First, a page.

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  • John T. Polk II 10:32 am on 2017-03-10 Permalink | Reply
    Tags: , cross of Christ, , ,   

    3-6-2017 A Calendar Or The Cross 

    “And I, brethren, when I came to you, did not come with excellence of speech or of wisdom declaring to you the testimony of God. For I determined not to know anything among you except Jesus Christ and Him crucified” (1 Corinthians 2:1-2 NKJV).  It is this fact of the Gospel of Jesus Christ that the Apostle Paul was determined to preach.  By following a man-made religious calendar, people have been turned away from that Cross. “Christmas” diverts attention to Jesus’ birth; “Lent” places the emphasis upon human denial; “Easter” skips the cross to Jesus’ resurrection; and “the thief on the cross” makes salvation from a thief rather than Jesus! Bible faith says: “But God forbid that I should boast except in the cross of our Lord Jesus Christ, by whom the world has been crucified to me, and I to the world” (Galatians 6:14 NKJV).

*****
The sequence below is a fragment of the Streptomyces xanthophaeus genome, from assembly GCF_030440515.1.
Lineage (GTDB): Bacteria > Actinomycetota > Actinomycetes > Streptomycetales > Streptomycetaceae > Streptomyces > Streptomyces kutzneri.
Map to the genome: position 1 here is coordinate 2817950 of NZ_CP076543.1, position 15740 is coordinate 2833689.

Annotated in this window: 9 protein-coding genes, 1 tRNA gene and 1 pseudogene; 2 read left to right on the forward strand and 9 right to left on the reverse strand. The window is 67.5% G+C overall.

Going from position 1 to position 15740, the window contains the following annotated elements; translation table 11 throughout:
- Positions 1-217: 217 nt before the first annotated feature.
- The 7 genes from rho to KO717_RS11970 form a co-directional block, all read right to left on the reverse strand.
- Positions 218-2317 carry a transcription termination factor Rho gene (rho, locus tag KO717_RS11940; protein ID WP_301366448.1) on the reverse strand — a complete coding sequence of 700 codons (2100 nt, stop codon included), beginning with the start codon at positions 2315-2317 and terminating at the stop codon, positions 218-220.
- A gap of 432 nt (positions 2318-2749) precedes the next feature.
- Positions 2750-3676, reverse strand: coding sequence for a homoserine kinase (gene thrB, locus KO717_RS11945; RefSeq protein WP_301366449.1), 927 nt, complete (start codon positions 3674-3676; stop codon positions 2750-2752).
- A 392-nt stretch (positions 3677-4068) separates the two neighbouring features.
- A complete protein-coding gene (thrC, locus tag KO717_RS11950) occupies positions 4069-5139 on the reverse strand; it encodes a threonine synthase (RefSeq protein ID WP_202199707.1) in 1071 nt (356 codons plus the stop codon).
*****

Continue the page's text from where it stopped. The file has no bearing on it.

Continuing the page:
This is Johnny Polk, with “Words of Wisdom” brought to you by the Oneida church of Christ.

     
  • John T. Polk II 10:31 am on 2017-03-10 Permalink | Reply
    Tags: cross of Christ, dysfunctional family   

    3-7-2017 Cross-caused Division